I recently reached out to my good friend, Melissa Joulwan, to ask if I could share a sneak peek of one of the simple, flavor-packed recipes from her upcoming cookbook, Well Fed Weeknights: Complete Paleo Meals in 45 Minutes or Less. Mel graciously agreed to reveal the recipe for her Paleo-fied Dan Dan Noodles (one of my faves from the book!) AND a bunch of tips and tricks for getting tasty weeknight meals on the table pronto.
Longtime Nomsters know that Mel is one of my favorite humans on the planet. When I first started eating Paleo back in 2010, her blog (formerly known as The Clothes Make The Girl) was a daily must-read for me; I loved catching up with Melicious, a former roller girl who crushed equally on Jane Eyre and Social D, threw heavy weights around the gym, and also happened to be a Paleo culinary wizard. As an ardent fangirl, I was nervous to finally meet her IRL at the inaugural Ancestral Health Symposium back in 2011, but she was a sweetheart. We instantly clicked, and we’ve been great pals every since. Over the years, I’ve been excited about every single one of her cookbook releases, and can’t wait for her latest collection, Well Fed Weeknights: Complete Paleo Meals in 45 Minutes or Less, to hit the shelves. Just like the first two cookbooks in the Well Fed series, Well Fed and Well Fed 2 (read my review and a history of our friendship here), this one packs in as many delicious recipes and kitchen shortcuts as possible. So without further ado, I’m gonna turn it over to Mel!
Michelle and I have been friends for years—since before either of us had become cookbook authors—and we were drawn together by two things: (1) our shared love of eating food that’s so delicious you want to smash in your own face with joy, and (2) cursing. Michelle stole my heart when I realized she has tremendously good taste and can cuss like a sailor. But I promise my guest appearance here today will be free of questionable language, and I’m going to share a recipe with you that’s crazy-delicious, super-fast to make, and sure to please you and your family, no matter how picky some of those picky-pants might be.
If you’ve read my site or cooked from my previous cookbooks Well Fed and Well Fed 2, you know I’m a passionate advocate for what I call the Weekly Cookup: a batch cooking session once a week to stock your fridge so you can turn those cooked ingredients into meals before anyone gets too hangry. (You can learn more about this approach here.)
I still think that’s a great idea, and I know a lot of you do, too. But I’ve also heard concerns like these a lot:
“I don’t have time this week to do a big Weekly Cookup. Am I totally screwed?”
“I want to eat paleo, but going to multiple grocery stores wears me out. I just want to make recipes with stuff I can find at my regular store.”
“I just want to cook a dinner that makes everyone happy. If my kids and my husband eat it—and ask for seconds—I’m all good.”
“I get bored eating the same thing over and over, and my family HATES leftovers. I need recipes that taste good and can be made fast.”
Everyday challenges like those were the motivation for my new cookbook Well Fed Weeknights: Complete Paleo Meals in 45 Minutes or Less. The recipes are inspired by food trucks, takeout favorites, and delicious things I’ve eaten on my travels, and all of them are made with ingredients you can buy at your neighborhood grocery store. Best of all, 100 of the 128 recipes can be cooked in about half an hour.
I learned a lot about how to cook quickly while I developed the recipes for this book, and I hope these tips will help you and your family eat the food you love every day—without feeling like you’ve become a full-time short-order cook. And at the end, I’ve shared a recipe from the book so you can try out your new tricks.
Become a Veg-o-Matic.
Leafy greens pack a nutritious punch and add color to your meals, but kale, chard, and collard greens are practically useless to you if you’re staring down dinner and they’re unwashed and uncut. Ditto for salad greens, carrots, cucumbers, celery, and dozens of other veggies. My advice: Wash them, cut them, and store them as soon as you get home from the grocery store. It might add about 20 minutes to your grocery-shopping adventures, but it will ultimately save you time—and make it easier to eat more veggies. Wash hearty greens, remove the ribs, spin them dry, then store them in a ziplock bag so they’re ready to go when you are. Wash and trim carrots and celery, then store in an airtight container with a little water so they stay crisp. Wash and spin salad greens and fresh herbs, then store in a ziplock bag with a damp paper towel to keep them from wilting. If you can become your own veggie-processing engine, meal time will be faster and easier.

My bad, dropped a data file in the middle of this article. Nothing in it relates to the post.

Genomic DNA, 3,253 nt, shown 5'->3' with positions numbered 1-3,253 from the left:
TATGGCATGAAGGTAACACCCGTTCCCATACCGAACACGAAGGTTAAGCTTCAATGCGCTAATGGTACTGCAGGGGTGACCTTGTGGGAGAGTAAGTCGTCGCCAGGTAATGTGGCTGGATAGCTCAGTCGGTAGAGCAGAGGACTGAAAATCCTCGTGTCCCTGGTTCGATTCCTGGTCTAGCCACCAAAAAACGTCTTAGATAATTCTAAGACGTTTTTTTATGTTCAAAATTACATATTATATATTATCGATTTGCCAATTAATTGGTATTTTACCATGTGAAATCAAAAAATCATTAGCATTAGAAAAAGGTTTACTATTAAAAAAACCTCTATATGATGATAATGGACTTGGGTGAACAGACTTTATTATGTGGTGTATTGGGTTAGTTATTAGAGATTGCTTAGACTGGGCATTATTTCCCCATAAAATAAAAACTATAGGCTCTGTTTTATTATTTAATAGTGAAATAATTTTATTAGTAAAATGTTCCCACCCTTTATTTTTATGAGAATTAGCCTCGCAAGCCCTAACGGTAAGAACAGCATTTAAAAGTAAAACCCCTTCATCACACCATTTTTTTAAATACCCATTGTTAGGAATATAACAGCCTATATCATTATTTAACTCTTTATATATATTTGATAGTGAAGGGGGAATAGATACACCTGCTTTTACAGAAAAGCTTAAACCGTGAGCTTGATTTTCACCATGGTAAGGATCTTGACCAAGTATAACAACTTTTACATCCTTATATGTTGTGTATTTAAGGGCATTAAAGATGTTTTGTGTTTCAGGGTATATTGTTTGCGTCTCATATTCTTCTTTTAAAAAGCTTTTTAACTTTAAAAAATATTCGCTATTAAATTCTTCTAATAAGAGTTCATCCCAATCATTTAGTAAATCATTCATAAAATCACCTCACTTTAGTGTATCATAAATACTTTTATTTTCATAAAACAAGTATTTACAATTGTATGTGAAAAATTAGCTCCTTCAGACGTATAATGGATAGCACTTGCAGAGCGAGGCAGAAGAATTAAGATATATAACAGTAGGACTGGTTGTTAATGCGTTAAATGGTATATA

Opt for fast-cooking proteins.
First, a disclaimer: There is no sexier hunk on the planet than Michelle’s Kalua Pig—and thanks to her Instant
Pot recipes, you can make a lot of delicious meals more quickly. But if you’re like me, and you’re just working with a stove and a
skillet, fast proteins like chicken breasts and thighs, pork loin, thin steaks, shrimp, and ground meats are the answer. They’re loaded with flavor, very versatile, and transform from raw to done in a flash. The recipes in Well Fed Weeknights are built around these fast-cooking proteins.
Arm yourself with the right tools in the right place.
Unless you have the knife skills of Gordon Ramsey or can channel the ghost of Julia Child with a wire whisk, it’s unlikely that you can julienne, mince, or purée as quickly as a gadget can. I resisted the lure of a stick blender for years, and now I wonder how I got by without it. My go-to gadgets for fast cooking are a stick blender and pint-size Mason jar for making sauces and salad dressings, and a mandoline or a food processor with a slicing blade to julienne and to make cuts thinner than I ever could with a knife. I also rely on my spiralizer for making zucchini noodles, although if you don’t want another appliance, a julienne peeler works great, too. And I’m madly in love with my meat hamer! I use it to pound protein into thin cutlets that cook evenly and to smash plantains before frying.
Once you have the tools you need, put them in the right place! They’re no good to you inside a cabinet or trapped in the back of a drawer. If you can spare a corner of counter space for your equipment, you’ll be able to move faster and with less frustration. You’re essentially the head chef of your kitchen, so make your space work for you.
Don’t wait until you’re hungry.